Despite still being studied in a laboratory setting, Schlegel said he is optimistic about this area of research.

“I would say I am optimistic that this will become an emerging field and will allow a solution to a lot of the problems we have today,” Schlegel said.

Use of 3D printing

Another way synthetic soft tissue implants may be improved is through the use of 3D printing, which can lead to custom-made implants for patients, according to Fortier.

“3D printing has been happening for a long time and today you can weave in growth factors, tissue-specific cells or mesenchymal stem cells; basically, whatever you want to combine,” Fortier said. “The more complicated it becomes, the harder it will be to gain regulatory approval, but the biggest advantage of 3D printing would be the ability to custom-make the tissue to the exact size and shape needed for an individual patient, not in just generic small, medium, large, extra-large sizes.”

When looking at specific soft tissues, Fortier said instrumentation and integration of cartilage and bone with host tissue can be one of the trickiest problems in osteochondral areas. She also said the biggest hurdle in using synthetic soft tissue implants in the meniscus is replicating the native attachment for a full meniscus.

“We are doing OK with replacing part of [the meniscus], but the integration of any implant with the host tissue is still lagging,” Fortier said. “For the full meniscus, the attachment to the tibial surface is problematic, particularly in the back of the joint.”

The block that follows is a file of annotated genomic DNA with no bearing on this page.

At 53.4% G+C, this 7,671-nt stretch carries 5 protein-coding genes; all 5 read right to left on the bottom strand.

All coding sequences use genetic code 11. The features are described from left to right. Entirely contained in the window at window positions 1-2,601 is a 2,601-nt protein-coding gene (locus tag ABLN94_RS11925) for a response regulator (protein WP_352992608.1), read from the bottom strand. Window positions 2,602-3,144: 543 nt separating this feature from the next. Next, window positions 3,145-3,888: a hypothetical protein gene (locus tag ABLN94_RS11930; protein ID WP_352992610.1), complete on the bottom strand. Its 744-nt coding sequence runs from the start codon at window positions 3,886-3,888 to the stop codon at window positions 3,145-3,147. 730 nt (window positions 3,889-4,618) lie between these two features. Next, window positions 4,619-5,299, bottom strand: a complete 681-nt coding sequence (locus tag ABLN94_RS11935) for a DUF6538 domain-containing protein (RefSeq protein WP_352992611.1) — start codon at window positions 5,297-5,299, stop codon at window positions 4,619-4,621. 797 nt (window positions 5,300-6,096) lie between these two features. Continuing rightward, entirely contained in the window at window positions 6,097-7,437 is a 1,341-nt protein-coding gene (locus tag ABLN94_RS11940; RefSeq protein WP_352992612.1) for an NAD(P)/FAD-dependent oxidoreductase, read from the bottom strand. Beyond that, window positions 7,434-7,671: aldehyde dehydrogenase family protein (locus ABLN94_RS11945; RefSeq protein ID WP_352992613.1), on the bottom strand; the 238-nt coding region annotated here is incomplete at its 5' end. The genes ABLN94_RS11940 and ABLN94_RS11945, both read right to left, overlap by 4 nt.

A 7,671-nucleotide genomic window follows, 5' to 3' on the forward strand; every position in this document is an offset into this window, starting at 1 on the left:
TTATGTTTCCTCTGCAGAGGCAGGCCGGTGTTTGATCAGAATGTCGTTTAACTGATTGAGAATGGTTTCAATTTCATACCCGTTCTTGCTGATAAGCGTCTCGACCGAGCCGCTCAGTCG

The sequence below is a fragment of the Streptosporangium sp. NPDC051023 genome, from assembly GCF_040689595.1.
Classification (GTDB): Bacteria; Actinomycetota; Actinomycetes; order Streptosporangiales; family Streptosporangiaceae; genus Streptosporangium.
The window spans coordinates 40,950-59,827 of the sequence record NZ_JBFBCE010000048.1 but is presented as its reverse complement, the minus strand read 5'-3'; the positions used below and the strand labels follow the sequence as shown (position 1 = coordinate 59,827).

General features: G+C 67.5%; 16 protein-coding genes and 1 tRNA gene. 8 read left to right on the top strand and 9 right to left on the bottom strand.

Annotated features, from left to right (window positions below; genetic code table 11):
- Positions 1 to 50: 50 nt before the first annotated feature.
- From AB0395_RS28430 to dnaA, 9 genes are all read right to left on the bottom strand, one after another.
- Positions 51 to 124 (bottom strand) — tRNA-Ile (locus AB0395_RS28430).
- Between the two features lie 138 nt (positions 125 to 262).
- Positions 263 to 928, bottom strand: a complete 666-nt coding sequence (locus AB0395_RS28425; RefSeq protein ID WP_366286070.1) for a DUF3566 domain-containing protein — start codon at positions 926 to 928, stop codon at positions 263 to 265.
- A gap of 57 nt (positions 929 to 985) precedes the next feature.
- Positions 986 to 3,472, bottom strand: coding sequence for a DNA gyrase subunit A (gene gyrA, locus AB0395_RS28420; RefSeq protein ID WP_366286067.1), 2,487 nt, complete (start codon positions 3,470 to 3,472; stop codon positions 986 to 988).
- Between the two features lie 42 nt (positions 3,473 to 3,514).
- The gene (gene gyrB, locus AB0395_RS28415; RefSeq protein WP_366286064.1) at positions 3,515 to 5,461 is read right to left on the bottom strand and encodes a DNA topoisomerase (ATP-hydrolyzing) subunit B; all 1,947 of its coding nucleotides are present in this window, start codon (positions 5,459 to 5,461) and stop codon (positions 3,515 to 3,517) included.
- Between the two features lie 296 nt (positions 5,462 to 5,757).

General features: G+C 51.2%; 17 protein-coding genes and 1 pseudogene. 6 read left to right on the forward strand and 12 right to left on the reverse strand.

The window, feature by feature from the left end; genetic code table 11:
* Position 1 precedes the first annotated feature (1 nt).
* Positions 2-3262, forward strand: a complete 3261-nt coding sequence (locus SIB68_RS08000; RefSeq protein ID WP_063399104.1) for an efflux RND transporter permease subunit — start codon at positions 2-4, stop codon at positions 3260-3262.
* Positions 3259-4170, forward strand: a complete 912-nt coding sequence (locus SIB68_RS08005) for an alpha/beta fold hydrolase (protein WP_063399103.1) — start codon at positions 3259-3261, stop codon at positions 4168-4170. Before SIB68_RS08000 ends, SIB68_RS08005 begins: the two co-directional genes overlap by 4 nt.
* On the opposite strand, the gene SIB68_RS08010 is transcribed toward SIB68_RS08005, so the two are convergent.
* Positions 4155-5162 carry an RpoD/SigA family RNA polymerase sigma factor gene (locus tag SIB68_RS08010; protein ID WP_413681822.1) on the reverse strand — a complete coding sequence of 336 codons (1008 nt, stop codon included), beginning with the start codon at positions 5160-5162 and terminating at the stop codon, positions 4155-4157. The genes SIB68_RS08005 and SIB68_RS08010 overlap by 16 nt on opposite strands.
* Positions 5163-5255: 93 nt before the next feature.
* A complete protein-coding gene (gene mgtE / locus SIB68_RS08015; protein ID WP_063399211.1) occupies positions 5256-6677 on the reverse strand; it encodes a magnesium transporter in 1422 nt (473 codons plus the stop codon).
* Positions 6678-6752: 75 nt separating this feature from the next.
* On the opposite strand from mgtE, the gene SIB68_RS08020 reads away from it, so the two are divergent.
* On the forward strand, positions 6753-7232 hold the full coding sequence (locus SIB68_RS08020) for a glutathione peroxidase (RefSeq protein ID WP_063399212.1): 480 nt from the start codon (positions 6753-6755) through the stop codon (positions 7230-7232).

Synthetic, durable replacement

One synthetic implant currently under review by the FDA that would replace the full meniscus is the NUsurface medial meniscus implant (Active Implants LLC), according to Jack Farr II, MD, professor of orthopedic surgery at Indiana University School of Medicine, OrthoIndy and OrthoIndy Hospital. Results presented at the American Orthopaedic Society for Sports Medicine and Arthroscopy Association of North America Combined Meeting showed patients treated in a 2-year randomized controlled trial with the synthetic meniscal implant experienced superior improvement vs. non-surgical controls in the KOOS pain and KOOS overall scores.

Jack Farr II, MD
Jack Farr II

“The NUsurface [has] been in Europe for 9 or 10 years and some of those devices are still functioning,” Farr told Orthopedics Today. “So, that is getting a synthetic meniscus to the point of meniscus transplant durability.”